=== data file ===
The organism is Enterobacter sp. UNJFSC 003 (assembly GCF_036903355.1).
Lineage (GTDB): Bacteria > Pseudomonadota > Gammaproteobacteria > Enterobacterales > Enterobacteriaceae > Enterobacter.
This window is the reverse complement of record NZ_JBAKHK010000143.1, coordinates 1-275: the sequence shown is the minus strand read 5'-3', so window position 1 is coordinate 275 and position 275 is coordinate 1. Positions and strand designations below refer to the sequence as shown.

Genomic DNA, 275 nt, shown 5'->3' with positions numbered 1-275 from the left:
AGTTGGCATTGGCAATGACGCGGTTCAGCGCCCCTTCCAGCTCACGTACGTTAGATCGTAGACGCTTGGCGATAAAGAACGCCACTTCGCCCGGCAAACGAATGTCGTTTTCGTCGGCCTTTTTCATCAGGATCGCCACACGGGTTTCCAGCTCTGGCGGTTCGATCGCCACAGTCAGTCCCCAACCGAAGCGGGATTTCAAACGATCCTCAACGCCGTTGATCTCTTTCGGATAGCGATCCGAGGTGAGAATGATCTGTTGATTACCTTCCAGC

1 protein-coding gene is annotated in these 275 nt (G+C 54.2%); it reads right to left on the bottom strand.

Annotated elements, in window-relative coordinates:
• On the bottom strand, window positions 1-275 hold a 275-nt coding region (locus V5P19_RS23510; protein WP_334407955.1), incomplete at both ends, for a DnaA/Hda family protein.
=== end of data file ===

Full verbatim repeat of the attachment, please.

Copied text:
The organism is Enterobacter sp. UNJFSC 003 (assembly GCF_036903355.1).
Lineage (GTDB): Bacteria > Pseudomonadota > Gammaproteobacteria > Enterobacterales > Enterobacteriaceae > Enterobacter.
This window is the reverse complement of record NZ_JBAKHK010000143.1, coordinates 1-275: the sequence shown is the minus strand read 5'-3', so window position 1 is coordinate 275 and position 275 is coordinate 1. Positions and strand designations below refer to the sequence as shown.

Genomic DNA, 275 nt, shown 5'->3' with positions numbered 1-275 from the left:
AGTTGGCATTGGCAATGACGCGGTTCAGCGCCCCTTCCAGCTCACGTACGTTAGATCGTAGACGCTTGGCGATAAAGAACGCCACTTCGCCCGGCAAACGAATGTCGTTTTCGTCGGCCTTTTTCATCAGGATCGCCACACGGGTTTCCAGCTCTGGCGGTTCGATCGCCACAGTCAGTCCCCAACCGAAGCGGGATTTCAAACGATCCTCAACGCCGTTGATCTCTTTCGGATAGCGATCCGAGGTGAGAATGATCTGTTGATTACCTTCCAGC

1 protein-coding gene is annotated in these 275 nt (G+C 54.2%); it reads right to left on the bottom strand.

Annotated elements, in window-relative coordinates:
• On the bottom strand, window positions 1-275 hold a 275-nt coding region (locus V5P19_RS23510; protein WP_334407955.1), incomplete at both ends, for a DnaA/Hda family protein.